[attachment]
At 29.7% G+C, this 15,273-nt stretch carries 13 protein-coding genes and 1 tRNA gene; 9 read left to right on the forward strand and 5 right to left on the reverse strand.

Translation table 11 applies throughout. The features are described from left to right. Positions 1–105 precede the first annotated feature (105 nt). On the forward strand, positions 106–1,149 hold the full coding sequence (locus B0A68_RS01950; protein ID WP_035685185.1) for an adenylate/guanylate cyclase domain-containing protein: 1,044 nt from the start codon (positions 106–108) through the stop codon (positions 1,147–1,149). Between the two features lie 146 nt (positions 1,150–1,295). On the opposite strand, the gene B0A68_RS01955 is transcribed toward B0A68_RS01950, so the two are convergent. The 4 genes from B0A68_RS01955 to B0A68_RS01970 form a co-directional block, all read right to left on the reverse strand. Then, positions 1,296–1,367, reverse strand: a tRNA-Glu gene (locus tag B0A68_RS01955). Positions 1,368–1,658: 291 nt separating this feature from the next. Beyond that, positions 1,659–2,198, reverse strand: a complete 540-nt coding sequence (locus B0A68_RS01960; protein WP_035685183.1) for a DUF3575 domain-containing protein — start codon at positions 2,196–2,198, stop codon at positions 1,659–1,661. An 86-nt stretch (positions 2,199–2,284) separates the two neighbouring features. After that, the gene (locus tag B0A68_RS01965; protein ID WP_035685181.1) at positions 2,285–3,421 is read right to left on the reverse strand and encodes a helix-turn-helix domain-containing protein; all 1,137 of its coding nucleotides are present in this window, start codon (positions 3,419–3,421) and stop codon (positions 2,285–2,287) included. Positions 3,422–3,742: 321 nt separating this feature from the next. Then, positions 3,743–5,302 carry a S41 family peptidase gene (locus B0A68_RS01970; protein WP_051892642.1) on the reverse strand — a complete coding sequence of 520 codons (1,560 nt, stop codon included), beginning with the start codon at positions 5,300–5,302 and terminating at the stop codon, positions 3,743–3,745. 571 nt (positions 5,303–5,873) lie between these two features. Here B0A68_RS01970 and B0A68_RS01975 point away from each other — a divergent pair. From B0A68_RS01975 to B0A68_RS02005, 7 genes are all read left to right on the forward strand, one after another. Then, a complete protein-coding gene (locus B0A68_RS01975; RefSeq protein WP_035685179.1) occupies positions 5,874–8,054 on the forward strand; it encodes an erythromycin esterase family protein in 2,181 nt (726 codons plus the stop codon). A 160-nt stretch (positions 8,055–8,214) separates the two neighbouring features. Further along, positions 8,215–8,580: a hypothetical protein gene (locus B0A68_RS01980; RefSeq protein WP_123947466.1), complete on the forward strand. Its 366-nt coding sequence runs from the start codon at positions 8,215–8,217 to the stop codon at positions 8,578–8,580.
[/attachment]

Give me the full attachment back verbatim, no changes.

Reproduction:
At 29.7% G+C, this 15,273-nt stretch carries 13 protein-coding genes and 1 tRNA gene; 9 read left to right on the forward strand and 5 right to left on the reverse strand.

Translation table 11 applies throughout. The features are described from left to right. Positions 1–105 precede the first annotated feature (105 nt). On the forward strand, positions 106–1,149 hold the full coding sequence (locus B0A68_RS01950; protein ID WP_035685185.1) for an adenylate/guanylate cyclase domain-containing protein: 1,044 nt from the start codon (positions 106–108) through the stop codon (positions 1,147–1,149). Between the two features lie 146 nt (positions 1,150–1,295). On the opposite strand, the gene B0A68_RS01955 is transcribed toward B0A68_RS01950, so the two are convergent. The 4 genes from B0A68_RS01955 to B0A68_RS01970 form a co-directional block, all read right to left on the reverse strand. Then, positions 1,296–1,367, reverse strand: a tRNA-Glu gene (locus tag B0A68_RS01955). Positions 1,368–1,658: 291 nt separating this feature from the next. Beyond that, positions 1,659–2,198, reverse strand: a complete 540-nt coding sequence (locus B0A68_RS01960; protein WP_035685183.1) for a DUF3575 domain-containing protein — start codon at positions 2,196–2,198, stop codon at positions 1,659–1,661. An 86-nt stretch (positions 2,199–2,284) separates the two neighbouring features. After that, the gene (locus tag B0A68_RS01965; protein ID WP_035685181.1) at positions 2,285–3,421 is read right to left on the reverse strand and encodes a helix-turn-helix domain-containing protein; all 1,137 of its coding nucleotides are present in this window, start codon (positions 3,419–3,421) and stop codon (positions 2,285–2,287) included. Positions 3,422–3,742: 321 nt separating this feature from the next. Then, positions 3,743–5,302 carry a S41 family peptidase gene (locus B0A68_RS01970; protein WP_051892642.1) on the reverse strand — a complete coding sequence of 520 codons (1,560 nt, stop codon included), beginning with the start codon at positions 5,300–5,302 and terminating at the stop codon, positions 3,743–3,745. 571 nt (positions 5,303–5,873) lie between these two features. Here B0A68_RS01970 and B0A68_RS01975 point away from each other — a divergent pair. From B0A68_RS01975 to B0A68_RS02005, 7 genes are all read left to right on the forward strand, one after another. Then, a complete protein-coding gene (locus B0A68_RS01975; RefSeq protein WP_035685179.1) occupies positions 5,874–8,054 on the forward strand; it encodes an erythromycin esterase family protein in 2,181 nt (726 codons plus the stop codon). A 160-nt stretch (positions 8,055–8,214) separates the two neighbouring features. Further along, positions 8,215–8,580: a hypothetical protein gene (locus B0A68_RS01980; RefSeq protein WP_123947466.1), complete on the forward strand. Its 366-nt coding sequence runs from the start codon at positions 8,215–8,217 to the stop codon at positions 8,578–8,580.